Last year, I wrote about TheFormTool, describing it as smart, simple document assembly. An add-on to Microsoft Word, TheFormTool makes it easy to create document templates and generate documents using those templates.

FormToolLogoIn the year since, TheFormTool has been upgraded several times. Now, the company is about to release its most significant upgrade yet. The soon-to-be-released version 2.4 is not only faster, but also it introduces a new feature, Grid Answers, that should speed up and simplify the process of generating form documents and pave the way for additional advanced features to be added down the road.

Grid Answers simplifies the process both of creating forms and of entering linked or related data into a form. It does this by rearranging what was a purely vertical list of data fields into a horizontal linked array. To understand this, let me revisit how TheFormTool works.

The easiest way to create a form is to start with a document you’ve already used, such as a purchase-and-sale agreement. The first step is to add a Q&A table to the document. This is a list of questions one would need to answer to fill out the fields in the document. Thus, a question may be, “What is the name of the purchaser?” Once you’ve created your questions, you then associate them with the location in the document where that field should be placed. Once you’ve gone through the entire process, you need only answer each of the questions in the Q&A table and click “fill” to fill out all the fields in the document.

In prior versions, the various questions are listed in a vertical array, one after the other. This was true even for information that would commonly be linked together. Thus, to enter the purchaser’s name and address, you would need to create questions and answers for each field — one each for name, street, city, state and zip code.

v 2.4 Answer Grid

Grid Answers allows field data to be entered across vertical rows.

With the new version 2.4, the Q&A table can be supplemented with any number of Grid Answers. A Grid Answer would contain all of the relevant information fields in a single, horizontal row. So, in the example above, the purchaser’s name, address, city, state and zip would all be linked across the same row. A single Grid Answer could include rows for all the parties.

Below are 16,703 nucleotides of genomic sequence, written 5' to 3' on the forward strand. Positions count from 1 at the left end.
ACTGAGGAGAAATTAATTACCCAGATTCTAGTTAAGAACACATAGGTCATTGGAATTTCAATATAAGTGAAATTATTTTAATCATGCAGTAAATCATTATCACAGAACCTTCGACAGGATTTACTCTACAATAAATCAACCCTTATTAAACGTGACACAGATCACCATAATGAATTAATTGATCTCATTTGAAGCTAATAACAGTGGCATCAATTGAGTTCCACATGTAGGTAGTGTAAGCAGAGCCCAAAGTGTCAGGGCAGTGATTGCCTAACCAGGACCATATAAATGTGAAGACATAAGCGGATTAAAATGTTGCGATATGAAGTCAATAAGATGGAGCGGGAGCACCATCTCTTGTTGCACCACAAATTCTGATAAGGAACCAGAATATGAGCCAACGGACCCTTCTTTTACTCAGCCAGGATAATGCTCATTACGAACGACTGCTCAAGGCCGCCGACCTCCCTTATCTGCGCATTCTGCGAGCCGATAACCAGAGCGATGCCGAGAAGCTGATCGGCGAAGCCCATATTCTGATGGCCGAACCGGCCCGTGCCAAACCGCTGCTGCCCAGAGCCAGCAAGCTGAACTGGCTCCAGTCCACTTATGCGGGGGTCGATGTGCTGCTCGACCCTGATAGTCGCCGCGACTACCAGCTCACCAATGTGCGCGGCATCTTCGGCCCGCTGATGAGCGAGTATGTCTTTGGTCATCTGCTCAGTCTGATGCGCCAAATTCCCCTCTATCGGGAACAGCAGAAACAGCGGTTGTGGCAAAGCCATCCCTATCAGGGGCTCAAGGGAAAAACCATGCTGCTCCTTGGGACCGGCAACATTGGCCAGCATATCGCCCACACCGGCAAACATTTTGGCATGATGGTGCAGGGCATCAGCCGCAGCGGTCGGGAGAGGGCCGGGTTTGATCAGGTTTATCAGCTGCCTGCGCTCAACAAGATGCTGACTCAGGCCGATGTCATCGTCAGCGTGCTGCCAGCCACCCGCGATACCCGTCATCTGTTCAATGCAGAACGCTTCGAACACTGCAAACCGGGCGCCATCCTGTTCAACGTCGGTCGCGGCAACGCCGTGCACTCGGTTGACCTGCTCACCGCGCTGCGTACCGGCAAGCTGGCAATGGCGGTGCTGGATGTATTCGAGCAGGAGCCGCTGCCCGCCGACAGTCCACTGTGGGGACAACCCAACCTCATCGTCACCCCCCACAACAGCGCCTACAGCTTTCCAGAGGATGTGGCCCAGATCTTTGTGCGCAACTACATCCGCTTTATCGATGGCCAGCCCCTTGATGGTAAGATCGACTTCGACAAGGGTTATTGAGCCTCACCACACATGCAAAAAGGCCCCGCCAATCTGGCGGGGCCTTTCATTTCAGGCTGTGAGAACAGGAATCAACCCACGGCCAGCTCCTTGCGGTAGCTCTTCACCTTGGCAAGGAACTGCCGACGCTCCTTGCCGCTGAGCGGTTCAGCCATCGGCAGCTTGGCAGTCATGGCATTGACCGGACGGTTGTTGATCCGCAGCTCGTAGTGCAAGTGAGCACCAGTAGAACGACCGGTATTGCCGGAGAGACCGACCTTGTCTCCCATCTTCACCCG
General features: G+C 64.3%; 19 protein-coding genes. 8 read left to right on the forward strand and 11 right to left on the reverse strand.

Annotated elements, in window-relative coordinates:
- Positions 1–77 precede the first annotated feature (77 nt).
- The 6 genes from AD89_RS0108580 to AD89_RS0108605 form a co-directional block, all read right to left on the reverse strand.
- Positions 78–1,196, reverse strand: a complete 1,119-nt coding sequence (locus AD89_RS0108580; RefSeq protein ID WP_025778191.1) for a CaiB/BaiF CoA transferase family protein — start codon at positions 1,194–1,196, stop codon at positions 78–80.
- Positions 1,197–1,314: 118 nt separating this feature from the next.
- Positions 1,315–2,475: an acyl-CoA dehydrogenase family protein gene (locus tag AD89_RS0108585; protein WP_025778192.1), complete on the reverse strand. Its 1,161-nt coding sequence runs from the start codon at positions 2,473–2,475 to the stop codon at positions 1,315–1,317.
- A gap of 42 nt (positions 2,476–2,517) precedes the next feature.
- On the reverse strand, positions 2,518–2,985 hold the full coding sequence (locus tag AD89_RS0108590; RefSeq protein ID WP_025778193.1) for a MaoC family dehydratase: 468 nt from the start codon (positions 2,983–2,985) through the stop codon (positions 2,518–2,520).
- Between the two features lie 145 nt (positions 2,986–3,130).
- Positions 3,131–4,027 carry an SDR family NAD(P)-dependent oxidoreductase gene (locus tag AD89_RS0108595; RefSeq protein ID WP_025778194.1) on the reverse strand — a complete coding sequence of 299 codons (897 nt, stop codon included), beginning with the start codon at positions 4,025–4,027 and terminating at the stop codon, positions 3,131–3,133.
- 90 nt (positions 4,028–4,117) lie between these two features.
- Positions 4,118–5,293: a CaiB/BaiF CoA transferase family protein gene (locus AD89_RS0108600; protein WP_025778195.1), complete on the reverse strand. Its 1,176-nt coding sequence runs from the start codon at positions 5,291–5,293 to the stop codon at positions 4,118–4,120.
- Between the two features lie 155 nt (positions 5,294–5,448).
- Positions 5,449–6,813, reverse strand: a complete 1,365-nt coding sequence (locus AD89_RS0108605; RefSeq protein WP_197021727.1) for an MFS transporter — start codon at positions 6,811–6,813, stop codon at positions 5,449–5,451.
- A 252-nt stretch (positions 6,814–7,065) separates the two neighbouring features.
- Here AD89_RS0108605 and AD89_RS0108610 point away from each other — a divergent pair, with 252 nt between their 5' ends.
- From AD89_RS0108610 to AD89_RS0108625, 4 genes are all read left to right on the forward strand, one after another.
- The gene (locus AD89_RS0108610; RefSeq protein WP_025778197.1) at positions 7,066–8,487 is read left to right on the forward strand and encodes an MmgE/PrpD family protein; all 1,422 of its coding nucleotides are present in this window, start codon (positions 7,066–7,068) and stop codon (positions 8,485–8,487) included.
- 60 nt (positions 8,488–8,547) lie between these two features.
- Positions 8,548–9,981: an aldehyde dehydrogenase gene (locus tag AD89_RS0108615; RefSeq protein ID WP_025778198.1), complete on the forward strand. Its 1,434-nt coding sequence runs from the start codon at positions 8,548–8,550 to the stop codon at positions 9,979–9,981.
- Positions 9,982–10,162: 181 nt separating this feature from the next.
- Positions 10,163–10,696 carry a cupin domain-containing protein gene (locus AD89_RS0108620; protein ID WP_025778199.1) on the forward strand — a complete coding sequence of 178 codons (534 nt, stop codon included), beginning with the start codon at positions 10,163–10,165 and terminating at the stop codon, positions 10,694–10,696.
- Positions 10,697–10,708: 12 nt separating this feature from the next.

When it comes to filling in the information in order to generate the form, this makes the process much simpler. Rather than have to scroll up and down through the vertical list, the data can be entered more naturally, from left to right.

A Grid Answer can also be a Smart Answer. As I explained in my previous post, Smart Answers is a feature available only in the Pro version that lets you customize the answer fields in the Q&A table in multiple ways. Create lists, define choices, and set yes/no answers. See my prior post for a longer explanation of this. Anything you can do with a Smart Answer you can do with a Grid Answer.

Another improvement in this latest version of TheFormTool is speed. “The power is incredibly different, much more robust,” R. W. Christensen Jr., CEO of Your Dollar Matters, the distributor of TheFormTool, told me in a recent interview. He provided the graphic below, benchmarking version 2.4’s speed against the prior version’s.


The speed update and the addition of Grid Answers both help pave the way for enhancements to TheFormTool slated for later this year. Planned enhancements include the ability to create reusable collections of text, to automate related documents, and to automate data entry by drawing from SQL databases or XLS (spreadsheet) files. Also slated for later this year is a SaaS version that will operate in a browser.

Version 2.4 was released in beta to a group of test users last week. The general release will be sometime soon. In the meantime, you can download the prior version at no cost from TheFormTool. The free version does not include Smart Answers or other advanced features.

Photo of Bob Ambrogi Bob Ambrogi

Bob is a lawyer, veteran legal journalist, and award-winning blogger and podcaster. In 2011, he was named to the inaugural Fastcase 50, honoring “the law’s smartest, most courageous innovators, techies, visionaries and leaders.” Earlier in his career, he was editor-in-chief of several legal publications, including The National Law Journal, and editorial director of ALM’s Litigation Services Division.